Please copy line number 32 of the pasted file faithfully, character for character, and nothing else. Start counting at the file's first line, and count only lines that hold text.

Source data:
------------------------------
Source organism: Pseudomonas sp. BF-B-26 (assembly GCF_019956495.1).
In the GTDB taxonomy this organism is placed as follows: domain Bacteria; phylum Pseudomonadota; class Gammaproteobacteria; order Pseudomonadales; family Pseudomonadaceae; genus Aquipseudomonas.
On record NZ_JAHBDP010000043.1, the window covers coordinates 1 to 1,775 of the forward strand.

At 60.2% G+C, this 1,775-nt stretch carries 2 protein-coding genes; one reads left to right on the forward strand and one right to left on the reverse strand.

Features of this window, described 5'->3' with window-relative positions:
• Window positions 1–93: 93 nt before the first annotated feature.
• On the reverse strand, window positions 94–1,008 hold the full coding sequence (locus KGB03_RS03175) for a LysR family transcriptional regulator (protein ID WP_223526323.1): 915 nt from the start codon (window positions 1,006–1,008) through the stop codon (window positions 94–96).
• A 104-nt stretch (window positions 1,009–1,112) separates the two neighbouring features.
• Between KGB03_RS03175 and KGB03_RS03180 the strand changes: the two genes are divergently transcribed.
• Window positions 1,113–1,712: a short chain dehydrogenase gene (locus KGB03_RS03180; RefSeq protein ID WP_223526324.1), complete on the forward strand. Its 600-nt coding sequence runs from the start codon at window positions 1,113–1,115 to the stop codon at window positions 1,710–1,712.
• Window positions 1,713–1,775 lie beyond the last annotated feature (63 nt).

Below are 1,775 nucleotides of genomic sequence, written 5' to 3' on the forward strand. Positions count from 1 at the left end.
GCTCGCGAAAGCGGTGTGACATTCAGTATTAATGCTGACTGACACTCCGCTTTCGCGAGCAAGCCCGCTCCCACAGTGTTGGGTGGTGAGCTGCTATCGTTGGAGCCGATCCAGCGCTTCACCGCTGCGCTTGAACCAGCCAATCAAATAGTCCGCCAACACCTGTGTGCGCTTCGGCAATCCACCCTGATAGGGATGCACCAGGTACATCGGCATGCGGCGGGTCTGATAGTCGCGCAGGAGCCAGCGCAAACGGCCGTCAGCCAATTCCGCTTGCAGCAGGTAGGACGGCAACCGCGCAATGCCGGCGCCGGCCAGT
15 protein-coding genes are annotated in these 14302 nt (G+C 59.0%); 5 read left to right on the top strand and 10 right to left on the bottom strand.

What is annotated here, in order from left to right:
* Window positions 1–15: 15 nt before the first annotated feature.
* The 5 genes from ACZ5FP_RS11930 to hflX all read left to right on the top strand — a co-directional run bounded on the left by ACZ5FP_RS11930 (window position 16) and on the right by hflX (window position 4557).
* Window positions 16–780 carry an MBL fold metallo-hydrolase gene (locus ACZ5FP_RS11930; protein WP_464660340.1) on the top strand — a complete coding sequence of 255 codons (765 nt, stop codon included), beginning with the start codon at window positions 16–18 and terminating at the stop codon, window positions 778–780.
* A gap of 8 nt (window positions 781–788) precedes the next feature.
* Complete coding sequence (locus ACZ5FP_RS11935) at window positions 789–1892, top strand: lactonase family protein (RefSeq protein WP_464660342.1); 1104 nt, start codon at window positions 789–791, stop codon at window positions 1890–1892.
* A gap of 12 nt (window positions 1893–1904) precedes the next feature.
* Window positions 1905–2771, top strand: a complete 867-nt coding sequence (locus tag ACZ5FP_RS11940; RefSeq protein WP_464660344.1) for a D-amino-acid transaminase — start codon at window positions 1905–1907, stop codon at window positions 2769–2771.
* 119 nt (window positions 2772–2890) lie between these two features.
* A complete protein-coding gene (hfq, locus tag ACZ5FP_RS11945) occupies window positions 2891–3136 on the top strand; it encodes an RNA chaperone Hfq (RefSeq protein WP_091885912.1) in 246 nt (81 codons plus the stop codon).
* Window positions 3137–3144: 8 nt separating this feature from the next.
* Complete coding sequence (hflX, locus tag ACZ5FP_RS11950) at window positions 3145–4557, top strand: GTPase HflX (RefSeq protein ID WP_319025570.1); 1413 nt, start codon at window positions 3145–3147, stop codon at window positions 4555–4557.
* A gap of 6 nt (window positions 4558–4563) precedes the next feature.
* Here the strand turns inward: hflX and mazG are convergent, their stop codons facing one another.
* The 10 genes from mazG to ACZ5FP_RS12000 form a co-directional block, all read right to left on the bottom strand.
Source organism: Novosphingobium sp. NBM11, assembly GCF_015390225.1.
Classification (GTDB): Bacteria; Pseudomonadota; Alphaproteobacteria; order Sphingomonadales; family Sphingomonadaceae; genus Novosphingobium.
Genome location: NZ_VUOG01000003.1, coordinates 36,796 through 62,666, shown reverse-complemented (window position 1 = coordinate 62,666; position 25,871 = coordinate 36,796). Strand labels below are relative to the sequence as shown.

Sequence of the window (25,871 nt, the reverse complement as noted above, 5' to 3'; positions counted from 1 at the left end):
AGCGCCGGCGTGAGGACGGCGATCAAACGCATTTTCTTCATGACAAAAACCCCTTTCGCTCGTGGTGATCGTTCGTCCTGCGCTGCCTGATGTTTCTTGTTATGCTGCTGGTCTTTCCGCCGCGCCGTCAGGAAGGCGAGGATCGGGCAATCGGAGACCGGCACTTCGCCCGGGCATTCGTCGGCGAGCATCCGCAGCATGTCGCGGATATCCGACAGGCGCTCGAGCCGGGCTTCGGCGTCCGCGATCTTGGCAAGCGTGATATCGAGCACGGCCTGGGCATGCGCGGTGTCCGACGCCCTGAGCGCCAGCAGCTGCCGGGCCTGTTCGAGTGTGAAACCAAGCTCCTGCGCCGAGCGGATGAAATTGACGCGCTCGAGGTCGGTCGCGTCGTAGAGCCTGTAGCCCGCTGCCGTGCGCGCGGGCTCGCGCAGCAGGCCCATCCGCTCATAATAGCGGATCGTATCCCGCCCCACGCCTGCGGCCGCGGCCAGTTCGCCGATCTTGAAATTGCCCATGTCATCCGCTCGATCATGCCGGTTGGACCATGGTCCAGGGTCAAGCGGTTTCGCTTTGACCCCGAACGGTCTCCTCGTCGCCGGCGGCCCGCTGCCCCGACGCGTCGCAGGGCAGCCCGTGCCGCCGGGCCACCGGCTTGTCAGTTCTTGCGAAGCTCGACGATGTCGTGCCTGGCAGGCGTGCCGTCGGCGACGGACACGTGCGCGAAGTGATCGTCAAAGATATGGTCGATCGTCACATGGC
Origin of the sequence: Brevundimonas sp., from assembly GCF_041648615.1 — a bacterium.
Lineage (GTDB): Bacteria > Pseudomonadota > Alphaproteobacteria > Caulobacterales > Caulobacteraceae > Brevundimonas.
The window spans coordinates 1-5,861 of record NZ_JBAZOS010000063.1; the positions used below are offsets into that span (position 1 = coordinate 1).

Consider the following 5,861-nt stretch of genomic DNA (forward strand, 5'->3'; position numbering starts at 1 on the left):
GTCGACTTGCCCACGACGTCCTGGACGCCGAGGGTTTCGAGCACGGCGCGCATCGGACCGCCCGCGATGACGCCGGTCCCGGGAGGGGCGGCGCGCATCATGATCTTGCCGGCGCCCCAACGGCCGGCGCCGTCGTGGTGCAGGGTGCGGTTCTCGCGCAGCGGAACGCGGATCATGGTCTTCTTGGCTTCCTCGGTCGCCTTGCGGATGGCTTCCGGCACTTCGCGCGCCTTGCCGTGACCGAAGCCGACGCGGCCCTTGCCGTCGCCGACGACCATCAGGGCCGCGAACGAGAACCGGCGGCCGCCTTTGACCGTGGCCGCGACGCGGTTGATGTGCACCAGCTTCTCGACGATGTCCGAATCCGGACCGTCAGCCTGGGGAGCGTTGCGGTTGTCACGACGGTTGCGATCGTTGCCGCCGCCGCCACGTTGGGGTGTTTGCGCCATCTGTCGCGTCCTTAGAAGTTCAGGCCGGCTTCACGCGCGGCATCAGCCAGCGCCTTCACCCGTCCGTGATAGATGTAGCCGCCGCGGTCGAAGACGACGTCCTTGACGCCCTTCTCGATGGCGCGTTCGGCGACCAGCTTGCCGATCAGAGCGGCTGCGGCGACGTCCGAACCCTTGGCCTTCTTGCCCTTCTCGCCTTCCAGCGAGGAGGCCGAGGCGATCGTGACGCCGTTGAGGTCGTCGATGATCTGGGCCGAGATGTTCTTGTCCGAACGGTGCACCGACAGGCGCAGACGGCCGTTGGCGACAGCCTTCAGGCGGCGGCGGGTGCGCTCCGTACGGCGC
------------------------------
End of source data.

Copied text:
Genome location: NZ_VUOG01000003.1, coordinates 36,796 through 62,666, shown reverse-complemented (window position 1 = coordinate 62,666; position 25,871 = coordinate 36,796). Strand labels below are relative to the sequence as shown.